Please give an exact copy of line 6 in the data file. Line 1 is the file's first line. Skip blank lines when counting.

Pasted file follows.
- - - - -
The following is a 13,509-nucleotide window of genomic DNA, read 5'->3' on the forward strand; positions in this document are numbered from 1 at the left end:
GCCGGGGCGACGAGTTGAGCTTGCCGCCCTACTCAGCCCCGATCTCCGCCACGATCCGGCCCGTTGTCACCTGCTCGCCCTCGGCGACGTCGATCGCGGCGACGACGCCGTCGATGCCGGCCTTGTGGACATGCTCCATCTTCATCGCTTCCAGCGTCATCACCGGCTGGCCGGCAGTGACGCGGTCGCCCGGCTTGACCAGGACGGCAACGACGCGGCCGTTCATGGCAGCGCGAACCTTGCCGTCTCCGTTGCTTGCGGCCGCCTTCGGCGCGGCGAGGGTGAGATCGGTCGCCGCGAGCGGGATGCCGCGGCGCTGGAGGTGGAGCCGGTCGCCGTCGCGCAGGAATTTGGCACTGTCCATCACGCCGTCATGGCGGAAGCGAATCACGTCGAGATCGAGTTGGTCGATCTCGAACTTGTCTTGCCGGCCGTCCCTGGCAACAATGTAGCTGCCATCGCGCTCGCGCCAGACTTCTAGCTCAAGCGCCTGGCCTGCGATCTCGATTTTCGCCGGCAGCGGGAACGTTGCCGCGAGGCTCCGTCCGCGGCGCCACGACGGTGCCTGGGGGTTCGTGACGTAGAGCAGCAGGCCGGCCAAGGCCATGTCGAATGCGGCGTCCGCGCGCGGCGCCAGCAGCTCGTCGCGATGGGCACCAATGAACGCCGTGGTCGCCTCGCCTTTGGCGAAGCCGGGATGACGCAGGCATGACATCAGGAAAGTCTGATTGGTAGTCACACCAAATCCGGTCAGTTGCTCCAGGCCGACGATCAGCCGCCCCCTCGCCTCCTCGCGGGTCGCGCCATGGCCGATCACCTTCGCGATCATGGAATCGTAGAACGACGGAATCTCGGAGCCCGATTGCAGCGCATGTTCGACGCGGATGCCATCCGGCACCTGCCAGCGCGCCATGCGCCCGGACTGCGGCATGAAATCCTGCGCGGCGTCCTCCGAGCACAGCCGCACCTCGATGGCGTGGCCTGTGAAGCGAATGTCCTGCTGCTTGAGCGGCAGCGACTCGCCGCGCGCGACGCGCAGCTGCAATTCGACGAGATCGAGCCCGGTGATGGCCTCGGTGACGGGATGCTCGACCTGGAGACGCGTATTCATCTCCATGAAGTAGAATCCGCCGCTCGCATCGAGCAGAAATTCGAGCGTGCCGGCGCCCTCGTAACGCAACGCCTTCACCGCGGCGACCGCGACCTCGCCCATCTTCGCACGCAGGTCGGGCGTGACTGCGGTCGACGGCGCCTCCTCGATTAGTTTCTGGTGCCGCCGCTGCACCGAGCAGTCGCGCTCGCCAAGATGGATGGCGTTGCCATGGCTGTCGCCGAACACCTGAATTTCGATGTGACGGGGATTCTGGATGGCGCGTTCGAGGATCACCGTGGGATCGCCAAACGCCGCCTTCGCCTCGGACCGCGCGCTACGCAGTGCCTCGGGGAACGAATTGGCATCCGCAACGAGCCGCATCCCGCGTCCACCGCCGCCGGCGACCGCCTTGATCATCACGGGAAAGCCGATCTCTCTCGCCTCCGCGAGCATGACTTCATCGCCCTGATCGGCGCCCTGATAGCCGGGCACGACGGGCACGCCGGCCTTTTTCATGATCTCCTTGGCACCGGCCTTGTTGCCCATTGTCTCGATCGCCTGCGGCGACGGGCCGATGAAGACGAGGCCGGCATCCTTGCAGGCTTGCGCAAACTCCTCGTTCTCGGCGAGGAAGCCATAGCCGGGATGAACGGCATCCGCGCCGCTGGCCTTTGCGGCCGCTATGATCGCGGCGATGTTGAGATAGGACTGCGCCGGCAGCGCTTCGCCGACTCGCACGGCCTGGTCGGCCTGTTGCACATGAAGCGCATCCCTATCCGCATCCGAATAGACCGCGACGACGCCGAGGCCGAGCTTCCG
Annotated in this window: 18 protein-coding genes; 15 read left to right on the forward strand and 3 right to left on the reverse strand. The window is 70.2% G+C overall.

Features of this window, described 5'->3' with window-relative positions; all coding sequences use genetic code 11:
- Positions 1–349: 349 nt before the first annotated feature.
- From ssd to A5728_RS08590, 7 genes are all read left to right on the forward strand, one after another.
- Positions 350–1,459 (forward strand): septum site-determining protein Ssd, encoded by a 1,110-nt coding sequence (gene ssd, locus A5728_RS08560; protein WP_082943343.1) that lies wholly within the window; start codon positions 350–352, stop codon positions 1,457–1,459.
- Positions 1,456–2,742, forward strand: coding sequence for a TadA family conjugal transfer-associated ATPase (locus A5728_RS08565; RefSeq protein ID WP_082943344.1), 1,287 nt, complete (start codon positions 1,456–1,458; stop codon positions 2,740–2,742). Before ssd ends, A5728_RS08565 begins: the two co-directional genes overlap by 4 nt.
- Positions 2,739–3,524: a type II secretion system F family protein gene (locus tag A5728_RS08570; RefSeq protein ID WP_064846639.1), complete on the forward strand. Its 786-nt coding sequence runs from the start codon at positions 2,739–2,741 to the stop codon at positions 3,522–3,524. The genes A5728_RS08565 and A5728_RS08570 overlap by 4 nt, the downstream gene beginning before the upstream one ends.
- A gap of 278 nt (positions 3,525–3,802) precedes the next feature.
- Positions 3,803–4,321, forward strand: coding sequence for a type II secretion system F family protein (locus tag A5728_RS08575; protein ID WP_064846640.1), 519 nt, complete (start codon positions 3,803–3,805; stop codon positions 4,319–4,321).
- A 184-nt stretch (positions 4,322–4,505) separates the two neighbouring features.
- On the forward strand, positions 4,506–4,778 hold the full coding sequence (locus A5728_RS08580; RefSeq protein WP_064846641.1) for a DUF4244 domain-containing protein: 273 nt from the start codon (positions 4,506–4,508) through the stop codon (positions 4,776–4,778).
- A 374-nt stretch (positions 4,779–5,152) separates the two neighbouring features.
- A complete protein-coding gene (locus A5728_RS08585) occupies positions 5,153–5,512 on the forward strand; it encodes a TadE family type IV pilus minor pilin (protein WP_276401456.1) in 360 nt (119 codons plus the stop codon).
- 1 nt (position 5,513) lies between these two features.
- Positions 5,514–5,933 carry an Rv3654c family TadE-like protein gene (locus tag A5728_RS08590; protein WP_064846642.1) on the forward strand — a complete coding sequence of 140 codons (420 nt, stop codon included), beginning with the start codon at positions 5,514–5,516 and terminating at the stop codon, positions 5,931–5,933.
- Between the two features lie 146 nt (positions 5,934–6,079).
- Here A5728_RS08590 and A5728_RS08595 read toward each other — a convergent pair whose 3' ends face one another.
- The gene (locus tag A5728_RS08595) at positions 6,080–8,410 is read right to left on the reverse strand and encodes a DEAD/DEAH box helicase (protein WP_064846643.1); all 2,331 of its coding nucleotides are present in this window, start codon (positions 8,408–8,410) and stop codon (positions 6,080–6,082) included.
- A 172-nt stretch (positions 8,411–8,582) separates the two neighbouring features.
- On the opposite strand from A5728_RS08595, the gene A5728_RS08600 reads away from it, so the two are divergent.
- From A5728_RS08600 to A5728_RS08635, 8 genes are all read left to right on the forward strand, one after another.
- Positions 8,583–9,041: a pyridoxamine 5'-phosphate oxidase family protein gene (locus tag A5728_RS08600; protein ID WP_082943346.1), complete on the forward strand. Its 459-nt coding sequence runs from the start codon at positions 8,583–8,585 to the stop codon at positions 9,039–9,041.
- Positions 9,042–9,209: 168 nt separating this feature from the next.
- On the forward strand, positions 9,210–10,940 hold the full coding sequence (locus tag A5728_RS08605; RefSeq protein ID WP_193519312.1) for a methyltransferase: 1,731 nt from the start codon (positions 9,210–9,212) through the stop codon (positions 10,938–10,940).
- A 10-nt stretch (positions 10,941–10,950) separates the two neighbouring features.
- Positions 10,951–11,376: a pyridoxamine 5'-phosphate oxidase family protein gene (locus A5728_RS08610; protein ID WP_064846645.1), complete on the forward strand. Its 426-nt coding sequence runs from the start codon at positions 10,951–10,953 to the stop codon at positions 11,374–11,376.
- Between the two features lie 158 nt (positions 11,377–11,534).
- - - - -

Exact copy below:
- From ssd to A5728_RS08590, 7 genes are all read left to right on the forward strand, one after another.